The order to temporarily ban electronic devices larger than cellphones was issued by the US government on March 20, 2017. It applied to direct flights to the US departing from a dozen international airports in the Middle East. In June, the New York Times alleged that the ban was aimed at stopping Islamic State operatives from bringing onboard airplanes bombs disguised as laptop batteries. The paper also said that the information about these bombs had been acquired by Israeli government hackers who had penetrated Islamic State computer systems. But now a new report by Vanity Fair claims that Tel Aviv tipped off the Americans following a commando raid deep inside Syrian territory, which acquired physical evidence of the bombs. The magazine alleges that the raid was carried out by the Sayeret Matkal, an elite unit of the Israel Defense Forces, under the supervision of the Mossad, Israel’s external spy agency. Its target was a highly secretive cell of explosives experts, who were led Ibrahim al-Asiri, a Saudi militant who built bombs for the Yemen-based Al-Qaeda in the Arabian Peninsula. The Mossad shared some of the intelligence from that raid with the Central Intelligence Agency, which in turn told President Trump. That led to the decision to ban laptops from selected flights, until X-ray machines at airports were modified to detect the new type of bomb.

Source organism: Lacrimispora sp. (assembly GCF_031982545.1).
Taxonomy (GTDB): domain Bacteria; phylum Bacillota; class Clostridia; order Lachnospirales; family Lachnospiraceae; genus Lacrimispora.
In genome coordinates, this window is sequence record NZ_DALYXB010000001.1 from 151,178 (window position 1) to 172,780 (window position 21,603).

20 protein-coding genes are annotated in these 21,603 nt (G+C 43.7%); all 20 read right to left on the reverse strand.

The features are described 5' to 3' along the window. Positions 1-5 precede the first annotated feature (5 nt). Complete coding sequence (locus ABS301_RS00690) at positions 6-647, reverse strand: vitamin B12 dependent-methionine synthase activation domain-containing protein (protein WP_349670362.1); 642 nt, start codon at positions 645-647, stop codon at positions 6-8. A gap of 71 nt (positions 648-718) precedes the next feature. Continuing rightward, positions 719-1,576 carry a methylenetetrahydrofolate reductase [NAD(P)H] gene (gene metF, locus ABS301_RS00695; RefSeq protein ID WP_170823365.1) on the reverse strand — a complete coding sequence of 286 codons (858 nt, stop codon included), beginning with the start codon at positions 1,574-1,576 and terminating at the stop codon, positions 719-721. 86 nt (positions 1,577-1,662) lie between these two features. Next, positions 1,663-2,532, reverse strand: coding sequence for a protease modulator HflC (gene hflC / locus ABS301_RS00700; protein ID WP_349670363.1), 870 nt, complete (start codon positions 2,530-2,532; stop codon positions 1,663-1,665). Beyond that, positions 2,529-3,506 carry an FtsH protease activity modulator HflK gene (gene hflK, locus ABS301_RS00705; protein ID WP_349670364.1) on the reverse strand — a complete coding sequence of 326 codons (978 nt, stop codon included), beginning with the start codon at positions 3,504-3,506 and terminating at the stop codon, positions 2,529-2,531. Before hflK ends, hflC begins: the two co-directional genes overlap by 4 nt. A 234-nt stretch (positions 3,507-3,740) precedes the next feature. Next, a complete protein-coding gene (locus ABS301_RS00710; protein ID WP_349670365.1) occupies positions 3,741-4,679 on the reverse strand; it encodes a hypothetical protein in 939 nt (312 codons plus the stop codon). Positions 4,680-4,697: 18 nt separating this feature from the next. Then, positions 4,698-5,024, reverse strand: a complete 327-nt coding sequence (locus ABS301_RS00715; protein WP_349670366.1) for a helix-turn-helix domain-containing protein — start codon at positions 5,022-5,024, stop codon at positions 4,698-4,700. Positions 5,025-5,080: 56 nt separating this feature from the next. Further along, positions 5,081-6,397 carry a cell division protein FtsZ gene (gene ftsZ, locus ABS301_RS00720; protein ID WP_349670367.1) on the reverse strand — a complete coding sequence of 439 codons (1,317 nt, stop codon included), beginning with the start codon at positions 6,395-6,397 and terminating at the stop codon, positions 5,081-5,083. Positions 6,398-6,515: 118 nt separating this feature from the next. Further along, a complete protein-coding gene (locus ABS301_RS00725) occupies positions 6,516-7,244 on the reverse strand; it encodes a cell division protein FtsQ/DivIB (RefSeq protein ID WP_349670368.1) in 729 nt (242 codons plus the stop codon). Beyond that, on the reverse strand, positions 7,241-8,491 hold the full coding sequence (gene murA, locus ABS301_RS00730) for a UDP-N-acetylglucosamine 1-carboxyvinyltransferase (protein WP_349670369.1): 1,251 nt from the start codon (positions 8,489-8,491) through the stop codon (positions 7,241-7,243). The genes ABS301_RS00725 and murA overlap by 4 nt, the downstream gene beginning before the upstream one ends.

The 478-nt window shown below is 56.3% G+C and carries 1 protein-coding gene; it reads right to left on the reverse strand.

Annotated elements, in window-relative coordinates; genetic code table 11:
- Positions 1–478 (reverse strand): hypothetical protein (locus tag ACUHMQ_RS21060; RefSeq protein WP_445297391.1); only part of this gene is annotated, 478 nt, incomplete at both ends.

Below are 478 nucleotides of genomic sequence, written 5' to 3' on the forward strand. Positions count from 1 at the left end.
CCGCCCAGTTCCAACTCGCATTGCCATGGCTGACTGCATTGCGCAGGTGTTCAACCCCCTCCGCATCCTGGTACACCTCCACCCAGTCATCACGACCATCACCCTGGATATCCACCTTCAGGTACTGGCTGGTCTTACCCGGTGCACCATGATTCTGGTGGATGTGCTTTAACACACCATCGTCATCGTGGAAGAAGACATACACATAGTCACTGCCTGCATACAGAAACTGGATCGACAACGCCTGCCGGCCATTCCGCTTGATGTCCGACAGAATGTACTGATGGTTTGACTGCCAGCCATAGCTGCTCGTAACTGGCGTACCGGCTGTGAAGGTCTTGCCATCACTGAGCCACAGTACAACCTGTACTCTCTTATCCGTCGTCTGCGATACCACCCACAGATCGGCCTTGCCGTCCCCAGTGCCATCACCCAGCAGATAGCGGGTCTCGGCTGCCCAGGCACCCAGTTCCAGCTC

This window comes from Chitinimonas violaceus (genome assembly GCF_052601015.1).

The Vanity Fair article repeats earlier claims that President Trump shared intelligence given to him by the Israelis with Russian Foreign Minister Sergei Lavrov and Russian Ambassador to the United States Sergei Kislyak, when he met them in May of this year. According to Israeli sources, Mr. Trump did not tell the Russian officials that Israel was behind the operation. But he allegedly identified the city in Syria where the raid took place, and in doing so placed the life of an Israeli human asset at risk, according to some. The Israeli government will not comment on these allegations. Additionally, Vanity Fair said that one “former Mossad officer with knowledge of the operation and its aftermath” would not say whether the asset in question had been safely exfiltrated from Syria or even whether he or she was still alive.